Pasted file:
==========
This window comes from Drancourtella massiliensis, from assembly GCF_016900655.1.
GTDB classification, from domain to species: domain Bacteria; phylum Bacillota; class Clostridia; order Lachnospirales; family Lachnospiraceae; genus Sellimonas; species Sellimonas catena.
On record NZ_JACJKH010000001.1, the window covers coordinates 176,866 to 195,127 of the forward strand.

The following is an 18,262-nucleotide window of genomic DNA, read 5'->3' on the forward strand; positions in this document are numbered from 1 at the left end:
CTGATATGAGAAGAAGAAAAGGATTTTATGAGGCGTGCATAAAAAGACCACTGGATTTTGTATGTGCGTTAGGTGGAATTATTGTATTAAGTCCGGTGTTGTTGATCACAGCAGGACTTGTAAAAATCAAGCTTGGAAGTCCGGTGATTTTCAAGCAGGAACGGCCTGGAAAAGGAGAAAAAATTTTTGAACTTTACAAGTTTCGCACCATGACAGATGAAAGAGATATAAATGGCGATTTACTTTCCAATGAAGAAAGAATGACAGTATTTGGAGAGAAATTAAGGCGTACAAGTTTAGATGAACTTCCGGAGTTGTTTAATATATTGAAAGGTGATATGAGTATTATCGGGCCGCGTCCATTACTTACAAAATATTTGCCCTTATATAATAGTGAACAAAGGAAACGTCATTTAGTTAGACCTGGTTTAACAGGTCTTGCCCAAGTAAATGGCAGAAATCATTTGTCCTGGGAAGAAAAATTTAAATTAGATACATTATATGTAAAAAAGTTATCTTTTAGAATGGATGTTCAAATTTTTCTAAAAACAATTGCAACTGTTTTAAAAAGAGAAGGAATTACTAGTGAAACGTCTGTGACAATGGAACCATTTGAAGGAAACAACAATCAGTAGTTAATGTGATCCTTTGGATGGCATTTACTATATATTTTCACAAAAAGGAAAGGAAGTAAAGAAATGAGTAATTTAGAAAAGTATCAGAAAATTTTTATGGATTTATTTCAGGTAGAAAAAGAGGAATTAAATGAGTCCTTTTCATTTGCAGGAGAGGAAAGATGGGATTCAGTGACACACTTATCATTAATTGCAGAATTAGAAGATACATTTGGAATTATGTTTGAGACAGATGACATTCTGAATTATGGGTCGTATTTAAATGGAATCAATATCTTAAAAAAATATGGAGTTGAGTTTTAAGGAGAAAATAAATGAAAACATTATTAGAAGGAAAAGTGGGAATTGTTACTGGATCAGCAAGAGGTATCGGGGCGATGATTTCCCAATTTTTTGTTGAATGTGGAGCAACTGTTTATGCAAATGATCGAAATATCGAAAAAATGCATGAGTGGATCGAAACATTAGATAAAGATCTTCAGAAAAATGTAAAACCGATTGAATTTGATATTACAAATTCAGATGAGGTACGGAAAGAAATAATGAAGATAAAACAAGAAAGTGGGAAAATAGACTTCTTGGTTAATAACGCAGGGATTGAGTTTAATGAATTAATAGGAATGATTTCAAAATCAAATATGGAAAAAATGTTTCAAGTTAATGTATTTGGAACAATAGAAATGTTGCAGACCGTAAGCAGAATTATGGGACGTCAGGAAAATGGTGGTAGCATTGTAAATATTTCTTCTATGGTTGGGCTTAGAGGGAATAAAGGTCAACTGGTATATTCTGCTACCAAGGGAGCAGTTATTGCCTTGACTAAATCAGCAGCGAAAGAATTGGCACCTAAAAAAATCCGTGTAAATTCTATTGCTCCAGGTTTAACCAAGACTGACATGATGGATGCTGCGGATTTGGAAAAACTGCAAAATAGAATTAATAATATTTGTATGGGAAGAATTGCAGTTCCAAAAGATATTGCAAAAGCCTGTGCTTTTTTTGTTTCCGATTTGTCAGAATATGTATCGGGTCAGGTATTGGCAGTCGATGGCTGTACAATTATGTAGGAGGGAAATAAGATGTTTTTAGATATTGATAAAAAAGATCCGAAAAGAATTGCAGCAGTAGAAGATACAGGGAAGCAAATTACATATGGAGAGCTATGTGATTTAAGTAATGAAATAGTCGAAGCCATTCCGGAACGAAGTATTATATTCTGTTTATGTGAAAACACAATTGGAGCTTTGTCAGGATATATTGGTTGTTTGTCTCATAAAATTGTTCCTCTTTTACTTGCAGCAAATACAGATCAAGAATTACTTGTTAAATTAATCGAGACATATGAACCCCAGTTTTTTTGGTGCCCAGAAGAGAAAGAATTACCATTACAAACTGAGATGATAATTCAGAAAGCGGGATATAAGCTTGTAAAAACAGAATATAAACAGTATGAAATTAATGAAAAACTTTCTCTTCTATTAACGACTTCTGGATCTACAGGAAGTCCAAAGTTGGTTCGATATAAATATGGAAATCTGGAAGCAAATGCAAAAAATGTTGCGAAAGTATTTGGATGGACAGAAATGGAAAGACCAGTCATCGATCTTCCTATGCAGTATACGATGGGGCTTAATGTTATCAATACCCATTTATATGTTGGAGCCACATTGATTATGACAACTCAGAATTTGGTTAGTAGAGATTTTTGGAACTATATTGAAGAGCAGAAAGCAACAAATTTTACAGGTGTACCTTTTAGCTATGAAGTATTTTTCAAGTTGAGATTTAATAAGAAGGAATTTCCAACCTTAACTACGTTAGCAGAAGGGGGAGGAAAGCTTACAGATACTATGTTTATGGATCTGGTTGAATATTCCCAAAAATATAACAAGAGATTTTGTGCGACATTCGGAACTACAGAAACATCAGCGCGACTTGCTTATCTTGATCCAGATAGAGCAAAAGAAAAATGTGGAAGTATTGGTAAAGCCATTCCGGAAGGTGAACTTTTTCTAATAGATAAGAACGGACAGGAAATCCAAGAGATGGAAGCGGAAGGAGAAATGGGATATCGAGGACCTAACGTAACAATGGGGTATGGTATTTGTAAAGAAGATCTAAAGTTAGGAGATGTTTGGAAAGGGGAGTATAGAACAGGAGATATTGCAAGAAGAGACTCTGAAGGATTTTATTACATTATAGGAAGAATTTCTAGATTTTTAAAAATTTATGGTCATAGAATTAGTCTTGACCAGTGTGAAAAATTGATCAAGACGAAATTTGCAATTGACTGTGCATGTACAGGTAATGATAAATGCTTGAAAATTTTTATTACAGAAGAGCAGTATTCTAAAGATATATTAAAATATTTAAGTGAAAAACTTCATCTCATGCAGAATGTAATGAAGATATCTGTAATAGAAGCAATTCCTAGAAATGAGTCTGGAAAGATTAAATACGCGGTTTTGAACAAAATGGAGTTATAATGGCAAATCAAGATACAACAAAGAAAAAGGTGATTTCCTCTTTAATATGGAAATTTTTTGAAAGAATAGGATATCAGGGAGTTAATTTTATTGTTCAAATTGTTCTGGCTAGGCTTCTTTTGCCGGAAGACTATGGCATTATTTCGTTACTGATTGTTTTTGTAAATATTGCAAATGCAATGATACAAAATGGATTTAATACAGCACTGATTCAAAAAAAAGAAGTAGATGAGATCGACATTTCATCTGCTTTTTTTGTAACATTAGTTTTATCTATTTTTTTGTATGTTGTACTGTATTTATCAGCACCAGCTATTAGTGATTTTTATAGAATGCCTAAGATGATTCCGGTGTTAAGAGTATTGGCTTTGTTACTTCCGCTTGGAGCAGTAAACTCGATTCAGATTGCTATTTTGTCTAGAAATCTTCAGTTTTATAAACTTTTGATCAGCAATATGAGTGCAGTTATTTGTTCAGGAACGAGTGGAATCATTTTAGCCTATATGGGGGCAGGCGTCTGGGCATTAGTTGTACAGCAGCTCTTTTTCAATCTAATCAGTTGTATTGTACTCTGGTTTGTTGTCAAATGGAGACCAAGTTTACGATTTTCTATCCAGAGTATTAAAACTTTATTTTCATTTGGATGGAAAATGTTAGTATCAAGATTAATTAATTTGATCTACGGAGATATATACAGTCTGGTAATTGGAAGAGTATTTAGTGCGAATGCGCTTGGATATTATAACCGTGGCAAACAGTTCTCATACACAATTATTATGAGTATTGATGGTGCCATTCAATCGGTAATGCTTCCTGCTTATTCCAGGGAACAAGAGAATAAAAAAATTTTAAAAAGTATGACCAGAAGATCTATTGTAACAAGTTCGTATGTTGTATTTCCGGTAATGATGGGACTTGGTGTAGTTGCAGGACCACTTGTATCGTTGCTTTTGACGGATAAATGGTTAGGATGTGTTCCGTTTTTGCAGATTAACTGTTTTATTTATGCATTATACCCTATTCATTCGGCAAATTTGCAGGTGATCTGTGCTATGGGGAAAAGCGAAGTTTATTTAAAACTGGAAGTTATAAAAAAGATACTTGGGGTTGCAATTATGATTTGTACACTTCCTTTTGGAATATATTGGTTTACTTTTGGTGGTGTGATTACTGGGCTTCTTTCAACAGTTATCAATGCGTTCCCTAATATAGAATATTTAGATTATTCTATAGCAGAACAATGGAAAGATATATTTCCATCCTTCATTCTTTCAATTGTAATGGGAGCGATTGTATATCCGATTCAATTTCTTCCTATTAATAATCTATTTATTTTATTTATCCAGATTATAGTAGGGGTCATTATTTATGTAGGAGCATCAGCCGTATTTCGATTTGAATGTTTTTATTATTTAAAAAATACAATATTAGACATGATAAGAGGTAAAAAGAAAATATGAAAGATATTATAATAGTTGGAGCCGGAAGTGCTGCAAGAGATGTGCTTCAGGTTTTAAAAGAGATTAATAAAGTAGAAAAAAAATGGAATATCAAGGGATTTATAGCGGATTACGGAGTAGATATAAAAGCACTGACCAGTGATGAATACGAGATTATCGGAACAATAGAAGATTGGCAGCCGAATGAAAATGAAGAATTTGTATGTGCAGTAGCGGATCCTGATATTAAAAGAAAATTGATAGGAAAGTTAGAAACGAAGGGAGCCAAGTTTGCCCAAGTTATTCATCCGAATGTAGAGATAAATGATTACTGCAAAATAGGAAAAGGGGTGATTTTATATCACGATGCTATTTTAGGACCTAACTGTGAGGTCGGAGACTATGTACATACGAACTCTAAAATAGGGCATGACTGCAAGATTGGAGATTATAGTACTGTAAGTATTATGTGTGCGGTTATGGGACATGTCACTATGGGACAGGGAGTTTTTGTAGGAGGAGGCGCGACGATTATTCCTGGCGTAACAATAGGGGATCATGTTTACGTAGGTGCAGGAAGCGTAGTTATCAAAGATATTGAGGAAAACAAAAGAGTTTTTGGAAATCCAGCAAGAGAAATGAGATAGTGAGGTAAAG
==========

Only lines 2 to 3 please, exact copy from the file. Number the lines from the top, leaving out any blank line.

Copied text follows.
GTDB classification, from domain to species: domain Bacteria; phylum Bacillota; class Clostridia; order Lachnospirales; family Lachnospiraceae; genus Sellimonas; species Sellimonas catena.
On record NZ_JACJKH010000001.1, the window covers coordinates 176,866 to 195,127 of the forward strand.